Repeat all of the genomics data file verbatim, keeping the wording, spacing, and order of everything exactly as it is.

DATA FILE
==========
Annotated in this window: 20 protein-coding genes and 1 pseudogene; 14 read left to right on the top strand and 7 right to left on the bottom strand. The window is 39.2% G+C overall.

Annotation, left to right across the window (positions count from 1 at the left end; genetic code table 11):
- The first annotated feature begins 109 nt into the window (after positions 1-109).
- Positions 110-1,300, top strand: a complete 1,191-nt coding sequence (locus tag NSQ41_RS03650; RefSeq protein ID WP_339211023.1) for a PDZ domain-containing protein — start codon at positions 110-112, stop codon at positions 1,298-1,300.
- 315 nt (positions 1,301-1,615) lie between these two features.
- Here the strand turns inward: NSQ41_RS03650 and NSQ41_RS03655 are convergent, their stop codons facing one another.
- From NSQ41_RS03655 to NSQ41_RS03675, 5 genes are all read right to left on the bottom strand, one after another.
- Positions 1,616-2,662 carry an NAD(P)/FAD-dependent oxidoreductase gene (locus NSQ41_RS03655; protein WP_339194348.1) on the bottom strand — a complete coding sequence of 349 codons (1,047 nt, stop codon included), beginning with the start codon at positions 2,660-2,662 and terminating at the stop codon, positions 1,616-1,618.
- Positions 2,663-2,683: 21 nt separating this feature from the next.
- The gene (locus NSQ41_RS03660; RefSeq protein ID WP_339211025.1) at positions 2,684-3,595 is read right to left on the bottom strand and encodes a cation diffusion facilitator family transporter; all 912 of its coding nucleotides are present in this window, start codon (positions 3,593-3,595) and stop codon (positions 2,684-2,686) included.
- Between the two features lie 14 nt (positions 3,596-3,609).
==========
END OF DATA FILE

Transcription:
Annotated in this window: 20 protein-coding genes and 1 pseudogene; 14 read left to right on the top strand and 7 right to left on the bottom strand. The window is 39.2% G+C overall.

Annotation, left to right across the window (positions count from 1 at the left end; genetic code table 11):
- The first annotated feature begins 109 nt into the window (after positions 1-109).
- Positions 110-1,300, top strand: a complete 1,191-nt coding sequence (locus tag NSQ41_RS03650; RefSeq protein ID WP_339211023.1) for a PDZ domain-containing protein — start codon at positions 110-112, stop codon at positions 1,298-1,300.
- 315 nt (positions 1,301-1,615) lie between these two features.
- Here the strand turns inward: NSQ41_RS03650 and NSQ41_RS03655 are convergent, their stop codons facing one another.
- From NSQ41_RS03655 to NSQ41_RS03675, 5 genes are all read right to left on the bottom strand, one after another.
- Positions 1,616-2,662 carry an NAD(P)/FAD-dependent oxidoreductase gene (locus NSQ41_RS03655; protein WP_339194348.1) on the bottom strand — a complete coding sequence of 349 codons (1,047 nt, stop codon included), beginning with the start codon at positions 2,660-2,662 and terminating at the stop codon, positions 1,616-1,618.
- Positions 2,663-2,683: 21 nt separating this feature from the next.
- The gene (locus NSQ41_RS03660; RefSeq protein ID WP_339211025.1) at positions 2,684-3,595 is read right to left on the bottom strand and encodes a cation diffusion facilitator family transporter; all 912 of its coding nucleotides are present in this window, start codon (positions 3,593-3,595) and stop codon (positions 2,684-2,686) included.
- Between the two features lie 14 nt (positions 3,596-3,609).